If Motorhead is to be remembered for one song, it would be “Ace Of Spades”. The title cut from their most commercially successful album, a track that encapsulates Motorhead– fast, loud, defiant. Let’s dig into this heavy metal classic to see what makes it work.
“Ace Of Spades” (Ian Kilmister, Edward Clarke and Philip Taylor) Copyright 1980 Motor Music Ltd, All rights administered by EMI Intertrax Music
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Welcome to the “I’m In Love With That Song” podcast on the Pantheon Podcast Network. I’m your host, Brad Page, and on this episode’ we’re gonna pummel our ears with two minutes and 46 seconds of the most relentless rock ever produced” this is Motorhead and “Ace of Spades”
In Madison, New Hampshire– about an hour from where I live– there’s a giant granite rock called the “Madison Boulder”. It sits in the forest, in the middle of nowhere, pushed there thousands and thousands of years ago by the unrelenting flow of ice during the Ice Age, and then left alone when the ice receded. 83 feet long, 23 feet high, 37 feet wide, weighing about 5000 tons, it’s the largest known glacial Boulder in North America.
The only thing I can think of that’s as heavy as that rock, and as relentless as the ice that brought it there, is the music of Motorhead.
Ian Frazier Kilmister, better known as Lemmy, did a stint as a roadie for Jimi Hendrix and eventually landed a gig as the bass player for the ultimate Space Rock band, Hawkwind. Oddly enough, it was Lemmy who came up with the only hit Hawkwind ever had– a song called “Silver Machine” that reached number 3 on the UK charts back in 1972.
Apparently within Hawkwind, there was a clash over drug use; the rest of the band was into psychedelics, whereas Lemmy preferred speed. So after Lemmy was busted for possession of amphetamines, they fired him from the band. So he started Motorhead. With Lemmy handling bass and vocals, the lineup eventually settled on “Fast” Eddie Clark on guitar and Phil “Philthy Animal” Taylor on drums. This would be the classic Motorhead lineup.
Struggling to find any success at all, the band was just about to split up when they went into the studio to record one final song; they ended up recording a whole album’s worth and released it as their first album in August 1977. It actually did alright sales-wise, enough to keep them afloat. They released a single in September 1978, a remake of “Louie Louie”.
It managed to make it to 68 on the UK charts, high enough to get them an appearance on the TV show “Top of the Pops”. They released their second album, “Overkill”, in March 1979, and by then, the Motorhead formula was fully established: loud, fast, arrogant, speed-freak rock and roll.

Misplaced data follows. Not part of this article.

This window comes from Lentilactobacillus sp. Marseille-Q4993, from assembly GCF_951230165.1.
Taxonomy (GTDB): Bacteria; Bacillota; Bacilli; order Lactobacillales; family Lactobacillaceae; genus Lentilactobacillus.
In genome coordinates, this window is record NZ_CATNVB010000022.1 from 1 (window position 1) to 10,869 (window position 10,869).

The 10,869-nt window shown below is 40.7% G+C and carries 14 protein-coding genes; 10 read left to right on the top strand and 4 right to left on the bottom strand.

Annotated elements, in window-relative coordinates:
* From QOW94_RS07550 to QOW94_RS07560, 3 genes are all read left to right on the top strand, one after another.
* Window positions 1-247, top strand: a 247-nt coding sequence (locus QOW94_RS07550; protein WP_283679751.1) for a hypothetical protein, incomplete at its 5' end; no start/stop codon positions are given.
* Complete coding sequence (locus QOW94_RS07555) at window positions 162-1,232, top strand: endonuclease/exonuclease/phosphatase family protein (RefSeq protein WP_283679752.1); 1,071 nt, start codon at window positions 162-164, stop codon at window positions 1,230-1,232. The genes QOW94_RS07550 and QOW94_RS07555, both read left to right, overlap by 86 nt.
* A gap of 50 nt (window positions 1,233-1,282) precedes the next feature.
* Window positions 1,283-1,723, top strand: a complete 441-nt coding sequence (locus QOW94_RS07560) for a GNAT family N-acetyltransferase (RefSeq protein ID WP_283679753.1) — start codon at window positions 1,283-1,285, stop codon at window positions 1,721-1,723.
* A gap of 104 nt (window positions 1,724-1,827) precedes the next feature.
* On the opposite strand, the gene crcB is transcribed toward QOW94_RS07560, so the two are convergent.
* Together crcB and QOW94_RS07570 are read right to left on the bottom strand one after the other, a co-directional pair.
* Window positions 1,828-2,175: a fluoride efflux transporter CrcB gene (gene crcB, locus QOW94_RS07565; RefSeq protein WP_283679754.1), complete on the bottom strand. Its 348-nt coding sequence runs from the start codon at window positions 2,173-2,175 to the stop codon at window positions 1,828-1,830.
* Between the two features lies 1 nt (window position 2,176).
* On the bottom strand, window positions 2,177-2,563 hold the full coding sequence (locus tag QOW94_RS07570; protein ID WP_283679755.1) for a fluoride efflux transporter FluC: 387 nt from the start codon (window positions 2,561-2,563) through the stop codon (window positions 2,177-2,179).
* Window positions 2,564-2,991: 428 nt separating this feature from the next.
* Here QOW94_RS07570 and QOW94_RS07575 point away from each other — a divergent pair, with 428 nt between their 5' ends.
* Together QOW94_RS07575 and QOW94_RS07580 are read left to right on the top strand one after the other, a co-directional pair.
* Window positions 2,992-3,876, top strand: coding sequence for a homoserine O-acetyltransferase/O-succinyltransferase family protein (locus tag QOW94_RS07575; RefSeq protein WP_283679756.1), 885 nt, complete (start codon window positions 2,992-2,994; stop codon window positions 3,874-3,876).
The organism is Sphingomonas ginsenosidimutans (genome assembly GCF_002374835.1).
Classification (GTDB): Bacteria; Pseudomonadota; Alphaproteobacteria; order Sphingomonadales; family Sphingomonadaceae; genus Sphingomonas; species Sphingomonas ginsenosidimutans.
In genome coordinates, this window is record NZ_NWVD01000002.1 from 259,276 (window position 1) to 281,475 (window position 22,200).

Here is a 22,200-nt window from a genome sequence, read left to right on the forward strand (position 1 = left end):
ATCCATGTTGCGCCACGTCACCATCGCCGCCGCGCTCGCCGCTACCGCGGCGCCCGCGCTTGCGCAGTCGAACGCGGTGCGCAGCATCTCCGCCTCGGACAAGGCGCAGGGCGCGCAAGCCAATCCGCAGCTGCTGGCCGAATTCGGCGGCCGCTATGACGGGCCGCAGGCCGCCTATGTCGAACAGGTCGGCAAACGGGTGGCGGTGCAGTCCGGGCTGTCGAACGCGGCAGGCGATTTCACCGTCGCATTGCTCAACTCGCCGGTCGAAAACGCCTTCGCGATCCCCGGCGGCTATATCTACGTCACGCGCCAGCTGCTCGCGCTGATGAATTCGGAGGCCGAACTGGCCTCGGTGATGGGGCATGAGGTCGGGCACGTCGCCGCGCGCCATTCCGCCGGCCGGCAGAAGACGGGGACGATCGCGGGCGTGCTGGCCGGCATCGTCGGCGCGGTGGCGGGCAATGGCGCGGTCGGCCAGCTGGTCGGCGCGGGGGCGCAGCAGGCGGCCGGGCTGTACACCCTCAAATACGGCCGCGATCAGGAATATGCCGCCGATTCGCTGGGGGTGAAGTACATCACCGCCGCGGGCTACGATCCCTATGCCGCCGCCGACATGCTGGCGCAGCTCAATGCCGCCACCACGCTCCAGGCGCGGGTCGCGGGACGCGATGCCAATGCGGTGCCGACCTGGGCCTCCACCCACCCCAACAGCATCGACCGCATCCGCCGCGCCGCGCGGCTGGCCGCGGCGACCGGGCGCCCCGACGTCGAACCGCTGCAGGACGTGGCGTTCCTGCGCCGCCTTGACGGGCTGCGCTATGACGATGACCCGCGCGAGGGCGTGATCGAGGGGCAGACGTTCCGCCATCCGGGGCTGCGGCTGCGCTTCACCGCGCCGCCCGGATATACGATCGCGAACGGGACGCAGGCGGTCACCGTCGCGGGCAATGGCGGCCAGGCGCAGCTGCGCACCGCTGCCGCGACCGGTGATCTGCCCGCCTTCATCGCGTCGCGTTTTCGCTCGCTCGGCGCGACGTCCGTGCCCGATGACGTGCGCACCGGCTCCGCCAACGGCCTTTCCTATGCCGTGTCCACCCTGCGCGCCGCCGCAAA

The album was an unexpected success– it reached number 24 on the UK albums chart. The band worked non-stop; by the time their third album “Bomber” reached number 12 on the charts, only six months after the release of their previous album, Motorhead were bonafide rock stars.
Motorhead was one of the few bands that appealed to both punk rock and heavy metal kids alike. Lemmy once said he thought they had more in common with The Damned than with Judas Priest, but no matter which camp you are in, everybody loved Motorhead. And now that they had actual hit records, the pressure was on for the next album.
In early 1980, they headed into a studio in South Wales to work up material for the new album. One of the tracks was “Ace of Spades”. Lemmy didn’t have to look far for inspiration for this one– he already had the Ace of Spades tattooed on his left arm, with the credo “Born to lose, live to win”.
That first version of the song that they laid down is not drastically different than the final version, but there are some important differences. The main riff is slightly but significantly different; it’s in a different key, the breakdown in the middle is missing, and the ending is different:
saw the potential in the song and encouraged them to work on it some more, so they revamped the riff into the unforgettable classic we know today. So again, here’s the original riff:
and here’s the final version:
OK, so let’s get into the track. It kicks off with Lemmy’s bass. He played a Rickenbacker 4000 Series bass, plugged into a modified Marshall Super Bass amp head. Apparently, he set the bass and treble on zero, turned the mids up to 10, and then cranked up the volume.